* The Interface is now the system of reference, instead of the system.
* This relationship is the basis of the interaction.
* The transformation is the basis of the processing.
* The integration is the basis of integrity.
* The significant feature of the meta-system is its duality.
* The essence is the same, but the relevance brings inversion.
* The metasystem is an object; the meta-system is a subject.
* Whereas a system can normally be described, a meta-system can only be experienced
* The ‘pillars’ in this transition are the relationships (Second Order) and the interactions (Third Order).
* Fourth Order Design would integrate all activities in an inverted, contextualised form
* It would be embedded in its context and responsible in, and for, its actions
* The system would act as meta-system and design would act as meta-design.
* This represents the level of self-awareness.
* It is where the system reflects upon itself and steers itself (i.e. is autopoietic).
* These attributes facilitate self-regeneration, thus self-healing.
* They can therefore be managed to enable a healing process.

(http://attainable-utopias.org/tiki/FourthOrderCybernetics)

More Information

http://en.wikipedia.org/wiki/Cybernetics: interdisciplinary study of the structure of regulatory systems.

Please see my related posts:

Cybernetics Group: A Brief History of American Cybernetics

Ratio Club: A Brief History of British Cyberneticians

Second Order Cybernetics of Heinz Von Foerster

Cybernetics, Autopoiesis, and Social Systems Theory

Steps to an Ecology of Mind: Recursive Vision of Gregory Bateson

Socio-Cybernetics and Constructivist Approaches

Society as Communication: Social Systems Theory of Niklas Luhmann

Reflexivity, Recursion, and Self Reference

Autocatalysis, Autopoiesis and Relational Biology

Systems and Organizational Cybernetics

Feedback Thought in Economics and Finance

On Holons and Holarchy

Psychology of Happiness: Value of Storytelling and Narrative Plays

Drama Theory: Choices, Conflicts and Dilemmas

Drama Theory: Acting Strategically

Drama Therapy: Self in Performance

Aesthetics and Ethics: At the Intersection

Arts and Moral Philosophy

Narrative Psychology: Language, Meaning, and Self

Truth, Beauty, and Goodness: Integral Theory of Ken Wilber

Meta Integral Theories: Integral Theory, Critical Realism, and Complex Thought

Cyber-Semiotics: Why Information is not enough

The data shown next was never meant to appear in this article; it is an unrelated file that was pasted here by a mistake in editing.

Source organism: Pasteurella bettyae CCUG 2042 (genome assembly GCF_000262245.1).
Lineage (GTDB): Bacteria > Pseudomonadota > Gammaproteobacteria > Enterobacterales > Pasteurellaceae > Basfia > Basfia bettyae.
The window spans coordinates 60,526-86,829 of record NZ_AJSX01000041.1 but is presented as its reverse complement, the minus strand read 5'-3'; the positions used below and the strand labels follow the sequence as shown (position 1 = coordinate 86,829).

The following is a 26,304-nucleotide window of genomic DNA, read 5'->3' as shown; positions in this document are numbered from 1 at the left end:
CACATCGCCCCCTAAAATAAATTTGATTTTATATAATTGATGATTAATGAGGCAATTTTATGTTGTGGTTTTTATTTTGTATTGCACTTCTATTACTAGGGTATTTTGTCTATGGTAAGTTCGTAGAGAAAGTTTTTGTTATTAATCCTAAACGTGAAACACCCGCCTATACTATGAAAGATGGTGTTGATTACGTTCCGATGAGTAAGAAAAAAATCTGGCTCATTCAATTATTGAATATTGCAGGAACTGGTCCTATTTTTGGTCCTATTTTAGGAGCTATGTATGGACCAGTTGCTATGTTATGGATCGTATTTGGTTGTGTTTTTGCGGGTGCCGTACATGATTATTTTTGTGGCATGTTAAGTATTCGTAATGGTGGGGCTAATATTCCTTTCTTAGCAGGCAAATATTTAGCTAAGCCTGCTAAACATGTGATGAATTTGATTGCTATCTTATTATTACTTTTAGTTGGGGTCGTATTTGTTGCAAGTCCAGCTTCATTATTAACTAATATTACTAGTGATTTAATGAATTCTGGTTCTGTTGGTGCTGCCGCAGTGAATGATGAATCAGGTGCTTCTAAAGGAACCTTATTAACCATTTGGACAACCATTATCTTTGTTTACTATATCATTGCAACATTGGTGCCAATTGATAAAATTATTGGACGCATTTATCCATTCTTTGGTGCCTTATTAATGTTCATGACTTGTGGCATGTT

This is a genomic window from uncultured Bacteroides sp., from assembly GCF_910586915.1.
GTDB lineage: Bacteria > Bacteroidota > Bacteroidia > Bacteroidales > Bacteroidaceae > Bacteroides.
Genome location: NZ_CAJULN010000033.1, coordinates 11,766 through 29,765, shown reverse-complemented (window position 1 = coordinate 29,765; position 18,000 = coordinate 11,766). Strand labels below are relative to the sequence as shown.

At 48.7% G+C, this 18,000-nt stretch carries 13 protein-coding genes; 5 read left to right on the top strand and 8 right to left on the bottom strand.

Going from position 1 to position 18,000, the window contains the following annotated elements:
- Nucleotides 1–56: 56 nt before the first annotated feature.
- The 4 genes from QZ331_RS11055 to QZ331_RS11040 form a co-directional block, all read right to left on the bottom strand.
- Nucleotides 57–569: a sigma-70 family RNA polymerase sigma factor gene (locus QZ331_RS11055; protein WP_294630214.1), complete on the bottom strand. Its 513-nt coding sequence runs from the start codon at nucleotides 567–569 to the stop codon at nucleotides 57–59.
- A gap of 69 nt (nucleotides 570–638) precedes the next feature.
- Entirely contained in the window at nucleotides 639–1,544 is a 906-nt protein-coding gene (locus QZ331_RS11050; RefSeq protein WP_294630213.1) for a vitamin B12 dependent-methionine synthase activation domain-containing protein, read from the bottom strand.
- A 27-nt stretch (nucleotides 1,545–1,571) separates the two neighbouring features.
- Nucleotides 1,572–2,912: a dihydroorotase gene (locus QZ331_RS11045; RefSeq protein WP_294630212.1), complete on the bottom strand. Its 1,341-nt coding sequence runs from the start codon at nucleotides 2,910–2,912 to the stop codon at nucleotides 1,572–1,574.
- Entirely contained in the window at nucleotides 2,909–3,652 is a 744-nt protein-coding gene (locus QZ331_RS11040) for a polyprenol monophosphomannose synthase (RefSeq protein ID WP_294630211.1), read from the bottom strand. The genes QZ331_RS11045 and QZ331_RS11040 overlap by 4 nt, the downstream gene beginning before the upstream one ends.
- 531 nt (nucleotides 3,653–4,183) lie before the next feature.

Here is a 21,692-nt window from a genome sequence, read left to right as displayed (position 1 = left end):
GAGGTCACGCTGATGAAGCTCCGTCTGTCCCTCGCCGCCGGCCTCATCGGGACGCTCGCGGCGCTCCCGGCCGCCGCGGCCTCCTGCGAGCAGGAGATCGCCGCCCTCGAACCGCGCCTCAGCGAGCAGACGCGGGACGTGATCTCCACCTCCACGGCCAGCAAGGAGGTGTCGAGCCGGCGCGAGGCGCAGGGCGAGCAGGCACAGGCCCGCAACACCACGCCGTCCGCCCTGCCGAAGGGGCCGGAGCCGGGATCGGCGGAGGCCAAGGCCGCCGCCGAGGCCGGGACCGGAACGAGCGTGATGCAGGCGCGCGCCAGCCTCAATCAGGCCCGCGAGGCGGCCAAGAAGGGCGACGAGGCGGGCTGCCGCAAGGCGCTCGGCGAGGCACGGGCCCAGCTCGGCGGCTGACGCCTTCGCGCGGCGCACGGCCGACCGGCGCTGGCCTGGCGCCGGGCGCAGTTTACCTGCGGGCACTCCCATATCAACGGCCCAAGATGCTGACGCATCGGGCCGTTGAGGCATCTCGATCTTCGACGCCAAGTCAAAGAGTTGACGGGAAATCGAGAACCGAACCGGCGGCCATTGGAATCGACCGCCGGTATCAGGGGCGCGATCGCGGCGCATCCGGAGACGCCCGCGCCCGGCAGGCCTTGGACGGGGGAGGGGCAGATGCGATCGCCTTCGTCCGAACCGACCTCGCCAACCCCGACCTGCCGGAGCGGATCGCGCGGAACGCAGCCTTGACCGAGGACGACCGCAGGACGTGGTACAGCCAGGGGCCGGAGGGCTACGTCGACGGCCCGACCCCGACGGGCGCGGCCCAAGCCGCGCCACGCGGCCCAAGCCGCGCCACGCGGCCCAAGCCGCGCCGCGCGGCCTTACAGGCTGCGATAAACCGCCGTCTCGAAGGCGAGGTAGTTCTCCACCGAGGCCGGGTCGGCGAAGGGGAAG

Key Sources of Research:

Introduction to Sociocybernetics (Part 1):

Third Order Cybernetics and a Basic Framework for Society

Roberto Gustavo Mancilla

 

Click to access Third+order+cyberntics.pdf

 

Introduction to Sociocybernetics (Part 2): Power, Culture and Institutions

  • Roberto Gustavo Mancilla

https://papiro.unizar.es/ojs/index.php/rc51-jos/article/view/625

Introduction to Sociocybernetics (Part 3): Fourth Order Cybernetics

Roberto Gustavo Mancilla

Click to access 208de7103c9fd87688023e66d06111454862.pdf

 

 

 

The Third Order Cybernetics of Eric Schwarz

Eric Schwarz and Maurice Yolles

Prof.m.yolles@gmail.com

July 2019

https://papers.ssrn.com/sol3/papers.cfm?abstract_id=3427683

 

 

 

“There’s Nothing Like the Real Thing” Revisiting the Need for a Third-Order Cybernetics

 

Click to access kenny_cyber3.pdf

 

 

 

Cybernetics and Second-Order Cybernetics

Francis Heylighen Free University of Brussels

Cliff Joslyn Los Alamos National Laboratory

Click to access Cybernetics-EPST.pdf

A new – 4th order cybernetics and sustainable future

Stane Božičnik, Matjaž Mulej

Kybernetes

Publication date: 14 June 2011

https://www.emerald.com/insight/content/doi/10.1108/03684921111142232/full/html

 

 

 

The cybernetics of systems of belief

Bernard Scott

Centre for Educational Technology and Development, De Montfort University, Leicester, UK

Click to access b1c419023f5cec784d0c75e8058930f9e6c9.pdf

 

 

 

Ethics and Second-Order Cybernetics*

Heinz von Foerster

 

http://citeseerx.ist.psu.edu/viewdoc/download?doi=10.1.1.384.6075&rep=rep1&type=pdf#page=300

 

Philosophical-Methodological Basis for the Formation of Third-Order Cybernetics

V. E. Lepskiy

The New Science of Cybernetics: A Primer

Karl H. Müller

 

 

 

New Horizons for Second-Order Cybernetics